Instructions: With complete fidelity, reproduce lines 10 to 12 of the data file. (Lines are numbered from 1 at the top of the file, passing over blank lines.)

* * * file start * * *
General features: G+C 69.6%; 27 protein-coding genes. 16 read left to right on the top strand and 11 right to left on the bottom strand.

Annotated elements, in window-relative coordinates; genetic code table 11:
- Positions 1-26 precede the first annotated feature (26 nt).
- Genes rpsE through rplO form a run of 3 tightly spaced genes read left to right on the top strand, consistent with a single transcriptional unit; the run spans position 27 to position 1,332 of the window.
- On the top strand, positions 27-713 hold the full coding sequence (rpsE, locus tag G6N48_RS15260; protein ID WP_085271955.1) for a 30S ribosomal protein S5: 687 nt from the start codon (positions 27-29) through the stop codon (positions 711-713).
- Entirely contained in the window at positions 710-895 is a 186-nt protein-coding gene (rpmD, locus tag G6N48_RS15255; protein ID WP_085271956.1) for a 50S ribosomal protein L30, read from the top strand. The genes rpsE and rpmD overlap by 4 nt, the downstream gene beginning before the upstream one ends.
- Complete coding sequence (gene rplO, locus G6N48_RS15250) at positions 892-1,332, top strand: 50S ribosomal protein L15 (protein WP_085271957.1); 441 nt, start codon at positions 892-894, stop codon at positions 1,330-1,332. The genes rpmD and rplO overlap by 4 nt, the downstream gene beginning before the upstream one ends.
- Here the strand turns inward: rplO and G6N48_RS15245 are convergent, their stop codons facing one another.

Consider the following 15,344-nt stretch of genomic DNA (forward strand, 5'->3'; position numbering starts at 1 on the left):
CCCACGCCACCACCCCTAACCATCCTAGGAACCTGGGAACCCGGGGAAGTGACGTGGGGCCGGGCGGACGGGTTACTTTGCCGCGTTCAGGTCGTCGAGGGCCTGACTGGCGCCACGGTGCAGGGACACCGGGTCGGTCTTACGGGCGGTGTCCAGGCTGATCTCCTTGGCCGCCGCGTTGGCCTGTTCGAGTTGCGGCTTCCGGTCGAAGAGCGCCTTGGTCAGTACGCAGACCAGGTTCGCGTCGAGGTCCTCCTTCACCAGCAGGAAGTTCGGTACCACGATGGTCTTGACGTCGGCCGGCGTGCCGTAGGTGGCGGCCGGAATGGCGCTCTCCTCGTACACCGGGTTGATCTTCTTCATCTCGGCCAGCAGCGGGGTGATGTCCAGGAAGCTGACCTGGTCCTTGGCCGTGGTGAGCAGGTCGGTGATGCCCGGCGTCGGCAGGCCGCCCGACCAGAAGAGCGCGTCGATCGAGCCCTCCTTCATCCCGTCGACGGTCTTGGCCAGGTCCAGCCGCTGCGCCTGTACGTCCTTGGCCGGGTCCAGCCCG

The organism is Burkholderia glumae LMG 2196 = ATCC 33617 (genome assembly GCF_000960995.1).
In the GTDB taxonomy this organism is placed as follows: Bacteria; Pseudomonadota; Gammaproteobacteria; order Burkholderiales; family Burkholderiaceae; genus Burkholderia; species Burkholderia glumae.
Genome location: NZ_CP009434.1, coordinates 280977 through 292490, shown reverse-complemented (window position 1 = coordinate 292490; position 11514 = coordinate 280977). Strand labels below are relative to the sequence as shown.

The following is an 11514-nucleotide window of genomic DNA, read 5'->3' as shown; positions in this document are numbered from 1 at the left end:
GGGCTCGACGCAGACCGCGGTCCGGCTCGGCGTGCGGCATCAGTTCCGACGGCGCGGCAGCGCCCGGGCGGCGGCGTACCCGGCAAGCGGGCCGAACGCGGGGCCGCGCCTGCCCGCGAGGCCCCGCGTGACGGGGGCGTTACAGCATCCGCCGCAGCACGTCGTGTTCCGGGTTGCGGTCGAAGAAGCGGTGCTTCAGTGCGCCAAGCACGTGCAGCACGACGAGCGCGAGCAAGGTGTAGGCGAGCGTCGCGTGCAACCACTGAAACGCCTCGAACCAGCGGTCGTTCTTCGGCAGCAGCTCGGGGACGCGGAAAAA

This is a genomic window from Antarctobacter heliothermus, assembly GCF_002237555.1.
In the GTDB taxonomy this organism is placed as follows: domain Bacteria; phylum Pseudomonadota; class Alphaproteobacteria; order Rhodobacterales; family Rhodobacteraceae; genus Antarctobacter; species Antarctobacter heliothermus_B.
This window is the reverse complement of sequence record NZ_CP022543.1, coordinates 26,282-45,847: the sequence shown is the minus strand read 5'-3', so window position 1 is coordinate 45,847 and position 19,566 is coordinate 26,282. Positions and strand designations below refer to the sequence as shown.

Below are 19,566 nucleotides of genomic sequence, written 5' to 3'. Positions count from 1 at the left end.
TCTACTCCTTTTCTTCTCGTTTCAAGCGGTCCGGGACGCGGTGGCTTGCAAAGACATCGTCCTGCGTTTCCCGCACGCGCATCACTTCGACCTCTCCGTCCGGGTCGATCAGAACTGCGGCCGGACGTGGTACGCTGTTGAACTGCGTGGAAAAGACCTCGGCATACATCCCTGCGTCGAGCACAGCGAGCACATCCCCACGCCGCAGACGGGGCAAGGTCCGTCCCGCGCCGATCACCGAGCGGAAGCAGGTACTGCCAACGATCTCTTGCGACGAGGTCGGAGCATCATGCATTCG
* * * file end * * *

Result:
CCCACGCCACCACCCCTAACCATCCTAGGAACCTGGGAACCCGGGGAAGTGACGTGGGGCCGGGCGGACGGGTTACTTTGCCGCGTTCAGGTCGTCGAGGGCCTGACTGGCGCCACGGTGCAGGGACACCGGGTCGGTCTTACGGGCGGTGTCCAGGCTGATCTCCTTGGCCGCCGCGTTGGCCTGTTCGAGTTGCGGCTTCCGGTCGAAGAGCGCCTTGGTCAGTACGCAGACCAGGTTCGCGTCGAGGTCCTCCTTCACCAGCAGGAAGTTCGGTACCACGATGGTCTTGACGTCGGCCGGCGTGCCGTAGGTGGCGGCCGGAATGGCGCTCTCCTCGTACACCGGGTTGATCTTCTTCATCTCGGCCAGCAGCGGGGTGATGTCCAGGAAGCTGACCTGGTCCTTGGCCGTGGTGAGCAGGTCGGTGATGCCCGGCGTCGGCAGGCCGCCCGACCAGAAGAGCGCGTCGATCGAGCCCTCCTTCATCCCGTCGACGGTCTTGGCCAGGTCCAGCCGCTGCGCCTGTACGTCCTTGGCCGGGTCCAGCCCG

The organism is Burkholderia glumae LMG 2196 = ATCC 33617 (genome assembly GCF_000960995.1).
In the GTDB taxonomy this organism is placed as follows: Bacteria; Pseudomonadota; Gammaproteobacteria; order Burkholderiales; family Burkholderiaceae; genus Burkholderia; species Burkholderia glumae.